Flying in Air France La Premiere has been on my bucket list for years.
This first-class cabin is known to be among the best in the sky, and those who’ve flown it almost always rave about the experience.
With just one row of four first-class seats, La Premiere is one of the most exclusive cabins in commercial aviation. It frequently sells out to those paying $10,000 or more for a round-trip ticket.
There aren’t any (easy) mileage redemption options, nor can you upgrade a business-class ticket using points. If flying La Premiere is on your bucket list, your best bet is to hunt for a discounted fare by starting your journey in a non-SkyTeam alliance hub like Geneva or Copenhagen, Denmark. Another option is to wait and see if a discounted upgrade from business class is available during check-in.
I used that latter strategy to finally experience La Premiere for myself — and I’ve already detailed the flight in a comprehensive review.
Still, there are nine aspects of my Air France first-class experience that are worth highlighting on their own.
The La Premiere experience begins well before the flight. In fact, the service on the ground is perhaps even more impressive than what you’ll experience in the air.
I was departing from Paris, and the entire airport journey couldn’t have been more seamless or efficient. After making my way to the La Premiere check-in lounge — I didn’t take advantage of the free airport transfer service since I upgraded at the airport — I didn’t need to lift a finger or think about any part of the airport process.
A personal escort wheeled my carry-on bag and kept my passport and boarding pass as she whisked me to a backdoor immigration line, a private security lane and the La Premiere lounge.
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When it was time for boarding, someone approached me in the lounge, took my bags and ushered me to a waiting DS 9 that shuttled me directly to the boarding gate.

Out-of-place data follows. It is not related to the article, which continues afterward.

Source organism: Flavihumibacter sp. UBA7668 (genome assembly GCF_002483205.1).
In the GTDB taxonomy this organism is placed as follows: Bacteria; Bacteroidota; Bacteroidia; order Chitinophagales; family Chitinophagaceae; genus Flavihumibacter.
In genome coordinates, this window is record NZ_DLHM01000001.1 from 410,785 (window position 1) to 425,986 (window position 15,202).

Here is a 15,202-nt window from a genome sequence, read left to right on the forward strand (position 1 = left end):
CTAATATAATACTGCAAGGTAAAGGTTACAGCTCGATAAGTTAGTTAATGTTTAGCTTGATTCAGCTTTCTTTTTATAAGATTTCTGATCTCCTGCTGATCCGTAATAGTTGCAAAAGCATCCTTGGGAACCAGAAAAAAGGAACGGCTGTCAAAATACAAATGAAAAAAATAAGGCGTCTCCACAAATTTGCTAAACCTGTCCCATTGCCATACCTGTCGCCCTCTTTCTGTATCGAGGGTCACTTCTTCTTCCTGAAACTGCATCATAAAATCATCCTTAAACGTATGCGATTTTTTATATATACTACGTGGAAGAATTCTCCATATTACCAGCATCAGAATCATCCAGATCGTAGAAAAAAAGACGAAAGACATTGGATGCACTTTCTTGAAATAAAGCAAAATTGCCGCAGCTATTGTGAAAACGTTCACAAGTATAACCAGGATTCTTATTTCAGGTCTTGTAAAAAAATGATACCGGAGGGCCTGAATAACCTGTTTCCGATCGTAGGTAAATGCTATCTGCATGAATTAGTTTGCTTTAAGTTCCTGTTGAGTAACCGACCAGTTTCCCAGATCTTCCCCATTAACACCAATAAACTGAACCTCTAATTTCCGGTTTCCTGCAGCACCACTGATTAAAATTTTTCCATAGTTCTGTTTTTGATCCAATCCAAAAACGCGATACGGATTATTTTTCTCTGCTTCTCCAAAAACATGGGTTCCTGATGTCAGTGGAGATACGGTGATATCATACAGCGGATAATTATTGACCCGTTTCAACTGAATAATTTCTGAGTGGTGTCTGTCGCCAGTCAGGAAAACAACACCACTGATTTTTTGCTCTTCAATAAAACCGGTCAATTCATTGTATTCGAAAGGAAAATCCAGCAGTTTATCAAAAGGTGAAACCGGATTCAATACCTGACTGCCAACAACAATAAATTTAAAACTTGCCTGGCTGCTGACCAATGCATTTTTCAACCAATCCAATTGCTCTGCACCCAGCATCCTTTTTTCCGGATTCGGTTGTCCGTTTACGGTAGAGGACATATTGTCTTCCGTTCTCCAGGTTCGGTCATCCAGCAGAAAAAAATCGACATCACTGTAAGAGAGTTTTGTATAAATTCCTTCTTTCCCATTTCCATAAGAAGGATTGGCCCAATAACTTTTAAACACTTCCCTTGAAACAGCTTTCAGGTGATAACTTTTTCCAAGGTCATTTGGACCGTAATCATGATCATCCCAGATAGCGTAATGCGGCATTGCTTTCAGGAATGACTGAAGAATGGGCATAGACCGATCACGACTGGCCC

Upon arrival in the U.S., another escort was waiting at the bottom of the jet bridge and helped me skip all the lines at the customs and immigration facility.
I’ve flown first class with all the major airlines, but none offer a better ground experience than Air France.
Private security in a public area
While the ground experience as a whole was impressive, this part really made me feel like a VIP.
After clearing immigration, I watched as my personal escort radioed something in French to some colleagues. I had no idea what she said until I arrived at the security checkpoint.
An entire lane had been cleared out for me — and the bins had been replaced with ones dedicated to La Premiere passengers. Yes, they were still plastic (and looked a bit dirty), but I’ve never experienced such personalized handling at security before.
Moreover, as I was clearing security, the lane I was using was closed to other passengers.
Food in the lounge
I now have a new favorite airport lounge: the Air France La Premiere outpost in Paris. It may not be the largest or the most over-the-top first-class lounge, but it excels in the chicest, most French way possible.
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ZACH GRIFF/THE POINTS GUY
Two aspects of the lounge wowed me the most. The first was the culinary offerings, with a small buffet and an extensive la carte menu designed by renowned chef Alain Ducasse.
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ZACH GRIFF/THE POINTS GUY
Though Ducasse wasn’t preparing the meals himself, the in-lounge restaurant experience felt like something I’d find at Per Se or Daniel back home in New York City. From the service to the presentation to the food, this was hands-down the best meal I’ve ever had in an airport.
A complimentary facial
I enjoy massages and facials, but I always think twice about getting them at home in New York City or at fancy resorts since they’re often way overpriced.
Before I upgraded my ticket, I knew the La Premiere lounge was home to a Sisley-branded spa, but I didn’t realize how truly impressive the experience would be.
Fortunately, there was last-minute availability for a 30-minute facial (those confirmed in first class can pre-book their appointments via email). It couldn’t have been more relaxing and restorative after a busy week of travel. I wasn’t just impressed with the facial itself — the treatment room looked like something you’d find in a five-star hotel, not an airport.